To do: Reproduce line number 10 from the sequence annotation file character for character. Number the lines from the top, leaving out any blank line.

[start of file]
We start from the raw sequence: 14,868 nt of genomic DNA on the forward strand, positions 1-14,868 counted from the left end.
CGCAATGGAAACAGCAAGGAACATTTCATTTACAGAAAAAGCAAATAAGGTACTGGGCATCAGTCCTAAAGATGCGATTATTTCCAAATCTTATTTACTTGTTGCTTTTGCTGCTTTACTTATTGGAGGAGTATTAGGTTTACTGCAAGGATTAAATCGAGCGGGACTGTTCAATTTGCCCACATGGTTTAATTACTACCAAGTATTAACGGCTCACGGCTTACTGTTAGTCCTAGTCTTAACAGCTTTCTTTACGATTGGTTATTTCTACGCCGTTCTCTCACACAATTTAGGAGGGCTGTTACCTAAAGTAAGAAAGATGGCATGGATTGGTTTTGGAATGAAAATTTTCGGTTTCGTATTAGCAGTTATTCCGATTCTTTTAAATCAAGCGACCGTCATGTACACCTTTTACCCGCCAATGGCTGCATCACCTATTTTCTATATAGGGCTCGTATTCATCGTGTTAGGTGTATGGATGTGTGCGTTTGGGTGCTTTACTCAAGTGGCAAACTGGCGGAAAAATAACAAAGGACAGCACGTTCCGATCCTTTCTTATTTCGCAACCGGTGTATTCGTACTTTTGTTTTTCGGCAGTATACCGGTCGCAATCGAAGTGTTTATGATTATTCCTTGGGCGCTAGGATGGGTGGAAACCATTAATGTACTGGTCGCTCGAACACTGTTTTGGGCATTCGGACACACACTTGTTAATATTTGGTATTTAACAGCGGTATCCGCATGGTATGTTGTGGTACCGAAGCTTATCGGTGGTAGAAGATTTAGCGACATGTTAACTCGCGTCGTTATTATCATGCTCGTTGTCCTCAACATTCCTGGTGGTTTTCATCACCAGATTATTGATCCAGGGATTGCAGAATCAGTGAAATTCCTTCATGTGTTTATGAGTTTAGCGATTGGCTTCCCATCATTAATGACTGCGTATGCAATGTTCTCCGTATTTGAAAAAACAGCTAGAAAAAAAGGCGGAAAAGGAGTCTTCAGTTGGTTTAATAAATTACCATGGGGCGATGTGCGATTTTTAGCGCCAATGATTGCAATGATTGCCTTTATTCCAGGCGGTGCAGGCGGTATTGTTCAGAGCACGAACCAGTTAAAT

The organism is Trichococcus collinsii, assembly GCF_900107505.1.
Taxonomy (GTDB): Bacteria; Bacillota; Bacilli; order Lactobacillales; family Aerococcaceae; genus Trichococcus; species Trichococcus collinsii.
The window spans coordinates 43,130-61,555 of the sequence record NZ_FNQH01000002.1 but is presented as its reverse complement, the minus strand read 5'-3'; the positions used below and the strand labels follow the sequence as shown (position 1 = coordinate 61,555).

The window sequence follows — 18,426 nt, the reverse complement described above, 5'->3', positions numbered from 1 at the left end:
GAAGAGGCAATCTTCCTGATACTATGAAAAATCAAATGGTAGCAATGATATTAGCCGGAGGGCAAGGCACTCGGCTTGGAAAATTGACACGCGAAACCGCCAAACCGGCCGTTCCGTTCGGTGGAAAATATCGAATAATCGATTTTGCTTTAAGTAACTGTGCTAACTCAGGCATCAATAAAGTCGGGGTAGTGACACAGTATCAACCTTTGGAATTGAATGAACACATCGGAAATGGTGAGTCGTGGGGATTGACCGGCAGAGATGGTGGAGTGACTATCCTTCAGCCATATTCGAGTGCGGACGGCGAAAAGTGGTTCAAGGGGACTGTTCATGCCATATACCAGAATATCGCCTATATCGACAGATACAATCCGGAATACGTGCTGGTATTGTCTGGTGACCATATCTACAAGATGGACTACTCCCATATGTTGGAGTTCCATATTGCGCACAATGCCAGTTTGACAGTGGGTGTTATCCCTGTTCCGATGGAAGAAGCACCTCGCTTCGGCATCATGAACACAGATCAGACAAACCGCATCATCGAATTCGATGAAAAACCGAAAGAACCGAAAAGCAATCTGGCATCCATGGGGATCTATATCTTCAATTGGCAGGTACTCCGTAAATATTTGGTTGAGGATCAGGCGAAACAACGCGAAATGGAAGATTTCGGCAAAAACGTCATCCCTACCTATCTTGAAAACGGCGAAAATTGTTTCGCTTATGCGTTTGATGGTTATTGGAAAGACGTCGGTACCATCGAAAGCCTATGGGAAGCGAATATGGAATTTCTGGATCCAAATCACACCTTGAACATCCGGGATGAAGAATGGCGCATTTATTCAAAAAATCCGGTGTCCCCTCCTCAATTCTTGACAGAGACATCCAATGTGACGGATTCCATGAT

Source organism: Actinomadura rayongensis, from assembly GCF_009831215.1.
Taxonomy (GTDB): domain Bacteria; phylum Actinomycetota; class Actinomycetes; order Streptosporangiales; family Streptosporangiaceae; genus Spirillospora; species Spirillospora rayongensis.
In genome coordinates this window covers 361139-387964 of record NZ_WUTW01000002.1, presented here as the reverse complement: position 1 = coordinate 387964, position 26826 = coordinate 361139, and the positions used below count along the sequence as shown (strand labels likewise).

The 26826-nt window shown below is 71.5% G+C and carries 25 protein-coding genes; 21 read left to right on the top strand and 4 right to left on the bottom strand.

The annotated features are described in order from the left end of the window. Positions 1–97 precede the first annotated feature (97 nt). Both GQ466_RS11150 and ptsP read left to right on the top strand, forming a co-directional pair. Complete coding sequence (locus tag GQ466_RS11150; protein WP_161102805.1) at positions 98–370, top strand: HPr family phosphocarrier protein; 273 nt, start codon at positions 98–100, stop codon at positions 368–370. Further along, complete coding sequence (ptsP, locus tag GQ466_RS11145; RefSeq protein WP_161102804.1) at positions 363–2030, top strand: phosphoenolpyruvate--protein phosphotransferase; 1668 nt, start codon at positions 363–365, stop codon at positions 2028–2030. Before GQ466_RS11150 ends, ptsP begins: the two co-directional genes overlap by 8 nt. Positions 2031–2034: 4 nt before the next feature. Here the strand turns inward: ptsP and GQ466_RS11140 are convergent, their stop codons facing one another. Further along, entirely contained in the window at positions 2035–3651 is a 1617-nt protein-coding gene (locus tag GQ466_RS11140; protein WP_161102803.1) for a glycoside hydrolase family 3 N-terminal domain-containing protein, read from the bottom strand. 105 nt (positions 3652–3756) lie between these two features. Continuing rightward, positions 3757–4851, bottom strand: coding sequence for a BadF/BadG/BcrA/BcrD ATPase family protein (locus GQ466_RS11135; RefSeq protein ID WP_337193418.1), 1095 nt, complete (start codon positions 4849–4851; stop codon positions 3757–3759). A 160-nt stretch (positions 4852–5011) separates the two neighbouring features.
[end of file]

In genome coordinates this window covers 361139-387964 of record NZ_WUTW01000002.1, presented here as the reverse complement: position 1 = coordinate 387964, position 26826 = coordinate 361139, and the positions used below count along the sequence as shown (strand labels likewise).